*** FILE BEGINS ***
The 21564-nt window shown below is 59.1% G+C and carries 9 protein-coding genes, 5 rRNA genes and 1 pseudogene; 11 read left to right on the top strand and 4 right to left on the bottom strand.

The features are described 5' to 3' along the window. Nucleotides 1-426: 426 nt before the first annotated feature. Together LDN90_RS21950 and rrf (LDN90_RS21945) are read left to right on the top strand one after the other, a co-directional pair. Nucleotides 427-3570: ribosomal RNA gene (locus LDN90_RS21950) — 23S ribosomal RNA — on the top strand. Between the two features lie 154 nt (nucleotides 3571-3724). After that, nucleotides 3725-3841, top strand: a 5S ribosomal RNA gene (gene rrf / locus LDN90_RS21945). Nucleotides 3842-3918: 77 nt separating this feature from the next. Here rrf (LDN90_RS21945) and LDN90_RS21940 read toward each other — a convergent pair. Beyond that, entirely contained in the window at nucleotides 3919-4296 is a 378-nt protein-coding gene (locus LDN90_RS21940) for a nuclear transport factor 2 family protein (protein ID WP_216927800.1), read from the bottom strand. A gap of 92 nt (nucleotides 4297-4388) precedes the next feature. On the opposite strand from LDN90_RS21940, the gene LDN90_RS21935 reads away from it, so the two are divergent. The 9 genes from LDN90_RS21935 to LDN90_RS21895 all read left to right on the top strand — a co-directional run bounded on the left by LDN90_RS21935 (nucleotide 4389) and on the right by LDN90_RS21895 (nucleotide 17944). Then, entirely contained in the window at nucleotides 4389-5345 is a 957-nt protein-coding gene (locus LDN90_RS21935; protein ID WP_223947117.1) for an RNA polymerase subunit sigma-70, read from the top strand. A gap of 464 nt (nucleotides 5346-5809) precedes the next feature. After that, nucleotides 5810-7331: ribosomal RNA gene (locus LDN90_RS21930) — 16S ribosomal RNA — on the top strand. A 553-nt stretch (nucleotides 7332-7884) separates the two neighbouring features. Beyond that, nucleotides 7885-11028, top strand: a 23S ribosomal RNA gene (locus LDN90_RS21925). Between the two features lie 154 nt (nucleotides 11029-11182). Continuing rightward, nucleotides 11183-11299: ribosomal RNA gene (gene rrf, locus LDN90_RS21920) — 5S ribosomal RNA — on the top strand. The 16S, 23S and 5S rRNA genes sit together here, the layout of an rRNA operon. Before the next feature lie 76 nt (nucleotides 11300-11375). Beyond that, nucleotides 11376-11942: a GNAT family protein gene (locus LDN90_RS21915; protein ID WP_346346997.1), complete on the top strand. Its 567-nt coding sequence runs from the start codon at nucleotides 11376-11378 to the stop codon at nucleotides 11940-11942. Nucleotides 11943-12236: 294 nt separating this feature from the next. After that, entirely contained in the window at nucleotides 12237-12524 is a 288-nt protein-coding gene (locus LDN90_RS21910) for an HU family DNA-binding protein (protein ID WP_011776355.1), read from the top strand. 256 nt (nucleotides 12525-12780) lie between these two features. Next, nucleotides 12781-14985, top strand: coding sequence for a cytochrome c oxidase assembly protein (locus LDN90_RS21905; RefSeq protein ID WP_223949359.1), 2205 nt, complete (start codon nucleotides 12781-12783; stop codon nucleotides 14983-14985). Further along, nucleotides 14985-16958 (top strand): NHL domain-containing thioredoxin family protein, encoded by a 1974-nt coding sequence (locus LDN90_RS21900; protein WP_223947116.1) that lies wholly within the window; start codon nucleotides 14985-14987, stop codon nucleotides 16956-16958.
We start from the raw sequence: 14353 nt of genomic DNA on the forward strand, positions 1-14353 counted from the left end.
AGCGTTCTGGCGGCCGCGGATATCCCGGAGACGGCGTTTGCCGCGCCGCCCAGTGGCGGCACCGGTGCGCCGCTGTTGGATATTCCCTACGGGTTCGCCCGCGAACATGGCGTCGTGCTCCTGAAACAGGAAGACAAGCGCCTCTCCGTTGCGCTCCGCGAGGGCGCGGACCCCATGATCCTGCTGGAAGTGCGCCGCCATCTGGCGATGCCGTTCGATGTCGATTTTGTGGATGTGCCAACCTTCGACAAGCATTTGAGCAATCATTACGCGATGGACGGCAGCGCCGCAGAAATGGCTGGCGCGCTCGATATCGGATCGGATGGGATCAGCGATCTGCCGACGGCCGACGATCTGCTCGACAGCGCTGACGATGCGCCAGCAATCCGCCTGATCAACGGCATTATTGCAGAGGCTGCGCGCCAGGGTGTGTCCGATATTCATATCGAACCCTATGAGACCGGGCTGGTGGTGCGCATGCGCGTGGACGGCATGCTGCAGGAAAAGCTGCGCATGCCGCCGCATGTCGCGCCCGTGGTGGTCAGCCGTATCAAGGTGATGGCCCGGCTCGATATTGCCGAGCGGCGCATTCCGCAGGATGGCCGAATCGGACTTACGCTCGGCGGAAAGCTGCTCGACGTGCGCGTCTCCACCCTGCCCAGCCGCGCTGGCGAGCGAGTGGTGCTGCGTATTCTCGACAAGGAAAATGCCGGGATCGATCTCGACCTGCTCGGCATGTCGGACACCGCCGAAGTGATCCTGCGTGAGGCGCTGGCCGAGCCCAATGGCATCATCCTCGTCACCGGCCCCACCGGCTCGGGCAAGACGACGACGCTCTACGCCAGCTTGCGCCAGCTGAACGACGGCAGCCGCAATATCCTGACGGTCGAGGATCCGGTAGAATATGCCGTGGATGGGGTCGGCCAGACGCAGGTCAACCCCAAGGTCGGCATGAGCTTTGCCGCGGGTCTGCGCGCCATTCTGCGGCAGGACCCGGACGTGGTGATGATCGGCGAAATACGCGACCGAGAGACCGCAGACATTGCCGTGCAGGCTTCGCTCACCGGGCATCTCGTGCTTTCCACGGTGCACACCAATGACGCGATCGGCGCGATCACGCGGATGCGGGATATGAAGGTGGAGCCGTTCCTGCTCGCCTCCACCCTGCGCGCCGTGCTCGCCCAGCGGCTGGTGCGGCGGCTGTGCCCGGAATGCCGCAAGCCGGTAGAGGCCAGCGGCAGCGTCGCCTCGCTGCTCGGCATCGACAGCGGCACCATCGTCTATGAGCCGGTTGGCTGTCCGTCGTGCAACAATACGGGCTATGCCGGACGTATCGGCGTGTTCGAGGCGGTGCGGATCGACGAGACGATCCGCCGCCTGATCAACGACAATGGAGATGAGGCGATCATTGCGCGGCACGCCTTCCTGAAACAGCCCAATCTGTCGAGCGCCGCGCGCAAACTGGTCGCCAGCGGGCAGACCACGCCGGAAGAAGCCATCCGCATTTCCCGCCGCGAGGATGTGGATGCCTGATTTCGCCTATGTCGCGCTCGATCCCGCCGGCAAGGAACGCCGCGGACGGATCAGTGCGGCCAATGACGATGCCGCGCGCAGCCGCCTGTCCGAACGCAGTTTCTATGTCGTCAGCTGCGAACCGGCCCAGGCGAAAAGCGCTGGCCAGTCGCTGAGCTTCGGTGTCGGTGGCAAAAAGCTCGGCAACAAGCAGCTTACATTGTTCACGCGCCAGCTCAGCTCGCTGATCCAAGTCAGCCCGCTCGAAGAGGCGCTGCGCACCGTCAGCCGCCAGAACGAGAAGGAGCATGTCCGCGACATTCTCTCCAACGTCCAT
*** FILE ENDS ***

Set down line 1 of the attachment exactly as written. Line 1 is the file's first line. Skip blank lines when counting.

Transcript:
The 21564-nt window shown below is 59.1% G+C and carries 9 protein-coding genes, 5 rRNA genes and 1 pseudogene; 11 read left to right on the top strand and 4 right to left on the bottom strand.